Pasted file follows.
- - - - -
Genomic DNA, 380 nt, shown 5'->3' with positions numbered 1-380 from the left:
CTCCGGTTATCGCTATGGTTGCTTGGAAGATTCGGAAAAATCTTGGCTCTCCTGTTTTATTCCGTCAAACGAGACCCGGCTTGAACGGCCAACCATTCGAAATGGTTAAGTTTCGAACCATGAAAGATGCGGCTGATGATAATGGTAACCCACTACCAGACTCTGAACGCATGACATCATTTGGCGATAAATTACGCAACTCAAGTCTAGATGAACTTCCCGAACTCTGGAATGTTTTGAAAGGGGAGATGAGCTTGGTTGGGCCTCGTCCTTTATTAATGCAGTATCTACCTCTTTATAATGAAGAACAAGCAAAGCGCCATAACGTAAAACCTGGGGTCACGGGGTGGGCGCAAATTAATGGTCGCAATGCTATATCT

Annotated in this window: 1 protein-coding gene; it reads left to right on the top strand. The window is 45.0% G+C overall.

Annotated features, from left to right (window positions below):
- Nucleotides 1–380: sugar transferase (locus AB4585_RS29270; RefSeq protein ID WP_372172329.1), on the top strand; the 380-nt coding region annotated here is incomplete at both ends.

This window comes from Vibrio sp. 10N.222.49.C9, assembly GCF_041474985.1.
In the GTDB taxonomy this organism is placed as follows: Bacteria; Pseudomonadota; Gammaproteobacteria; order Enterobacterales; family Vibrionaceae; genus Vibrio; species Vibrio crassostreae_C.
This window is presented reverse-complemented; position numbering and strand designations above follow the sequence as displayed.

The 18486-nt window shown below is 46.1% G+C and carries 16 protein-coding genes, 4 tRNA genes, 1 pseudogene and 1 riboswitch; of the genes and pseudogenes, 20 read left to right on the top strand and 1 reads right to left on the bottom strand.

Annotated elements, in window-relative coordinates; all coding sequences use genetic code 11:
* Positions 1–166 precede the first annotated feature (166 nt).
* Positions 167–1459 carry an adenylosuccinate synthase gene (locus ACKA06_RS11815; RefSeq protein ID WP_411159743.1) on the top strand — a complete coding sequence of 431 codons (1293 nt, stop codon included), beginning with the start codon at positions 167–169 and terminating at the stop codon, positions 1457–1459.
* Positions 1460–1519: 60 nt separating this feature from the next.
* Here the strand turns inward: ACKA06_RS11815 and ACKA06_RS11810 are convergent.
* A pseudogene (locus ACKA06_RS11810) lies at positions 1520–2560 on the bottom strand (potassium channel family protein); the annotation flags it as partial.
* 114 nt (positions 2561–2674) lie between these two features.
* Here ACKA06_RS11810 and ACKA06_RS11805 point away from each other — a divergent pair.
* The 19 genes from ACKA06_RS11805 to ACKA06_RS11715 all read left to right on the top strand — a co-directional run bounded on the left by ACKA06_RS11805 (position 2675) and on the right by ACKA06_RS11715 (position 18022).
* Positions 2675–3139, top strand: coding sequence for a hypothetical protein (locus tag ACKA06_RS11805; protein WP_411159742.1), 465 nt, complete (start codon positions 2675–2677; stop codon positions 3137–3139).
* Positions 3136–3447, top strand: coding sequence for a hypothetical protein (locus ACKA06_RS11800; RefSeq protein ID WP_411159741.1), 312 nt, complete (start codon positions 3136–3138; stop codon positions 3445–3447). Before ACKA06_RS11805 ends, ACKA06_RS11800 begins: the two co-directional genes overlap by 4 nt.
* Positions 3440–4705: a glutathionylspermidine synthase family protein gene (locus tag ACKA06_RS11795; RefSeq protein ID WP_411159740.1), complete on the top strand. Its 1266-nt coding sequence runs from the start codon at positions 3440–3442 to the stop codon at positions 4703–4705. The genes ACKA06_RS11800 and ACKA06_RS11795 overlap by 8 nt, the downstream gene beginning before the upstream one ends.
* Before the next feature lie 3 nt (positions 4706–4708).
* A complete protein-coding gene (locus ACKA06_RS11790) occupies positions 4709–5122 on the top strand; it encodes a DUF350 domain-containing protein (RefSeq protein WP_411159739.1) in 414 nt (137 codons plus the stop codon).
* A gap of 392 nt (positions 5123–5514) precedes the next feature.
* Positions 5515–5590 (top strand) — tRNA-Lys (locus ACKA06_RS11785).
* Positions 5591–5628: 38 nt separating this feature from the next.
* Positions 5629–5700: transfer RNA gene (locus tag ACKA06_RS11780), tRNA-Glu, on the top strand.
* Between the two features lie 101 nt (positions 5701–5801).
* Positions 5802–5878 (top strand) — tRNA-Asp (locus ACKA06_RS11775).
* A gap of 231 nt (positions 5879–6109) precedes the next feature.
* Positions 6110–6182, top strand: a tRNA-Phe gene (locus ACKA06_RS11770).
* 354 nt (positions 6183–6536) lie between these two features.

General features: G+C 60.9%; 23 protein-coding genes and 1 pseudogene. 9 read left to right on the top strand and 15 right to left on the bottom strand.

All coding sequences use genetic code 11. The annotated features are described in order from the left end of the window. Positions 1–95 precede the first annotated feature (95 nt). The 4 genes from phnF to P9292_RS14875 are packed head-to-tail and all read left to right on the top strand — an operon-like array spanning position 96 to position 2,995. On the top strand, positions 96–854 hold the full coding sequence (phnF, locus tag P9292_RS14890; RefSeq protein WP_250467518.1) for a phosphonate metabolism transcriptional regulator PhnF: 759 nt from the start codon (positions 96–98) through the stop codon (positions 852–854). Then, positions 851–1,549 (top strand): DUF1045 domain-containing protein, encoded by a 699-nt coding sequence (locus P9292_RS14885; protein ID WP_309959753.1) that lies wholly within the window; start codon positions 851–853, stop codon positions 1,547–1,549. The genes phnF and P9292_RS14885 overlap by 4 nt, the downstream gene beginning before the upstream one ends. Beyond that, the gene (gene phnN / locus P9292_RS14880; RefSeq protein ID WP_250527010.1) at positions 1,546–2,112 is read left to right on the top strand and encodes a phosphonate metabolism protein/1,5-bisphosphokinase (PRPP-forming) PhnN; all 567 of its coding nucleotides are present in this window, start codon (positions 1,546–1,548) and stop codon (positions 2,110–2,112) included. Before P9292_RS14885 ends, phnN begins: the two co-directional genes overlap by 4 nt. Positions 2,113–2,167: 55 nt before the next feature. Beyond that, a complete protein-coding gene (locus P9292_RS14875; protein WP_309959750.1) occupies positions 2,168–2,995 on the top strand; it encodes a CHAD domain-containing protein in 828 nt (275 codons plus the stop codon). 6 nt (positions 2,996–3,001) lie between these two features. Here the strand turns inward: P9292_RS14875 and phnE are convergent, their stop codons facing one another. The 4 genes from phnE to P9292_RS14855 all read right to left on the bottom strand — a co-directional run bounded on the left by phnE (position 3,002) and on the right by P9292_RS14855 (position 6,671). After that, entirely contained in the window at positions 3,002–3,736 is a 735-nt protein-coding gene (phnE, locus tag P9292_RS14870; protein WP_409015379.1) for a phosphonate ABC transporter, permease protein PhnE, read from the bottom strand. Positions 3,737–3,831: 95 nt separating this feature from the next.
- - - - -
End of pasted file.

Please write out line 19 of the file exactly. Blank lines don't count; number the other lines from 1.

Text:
* Positions 2675–3139, top strand: coding sequence for a hypothetical protein (locus tag ACKA06_RS11805; protein WP_411159742.1), 465 nt, complete (start codon positions 2675–2677; stop codon positions 3137–3139).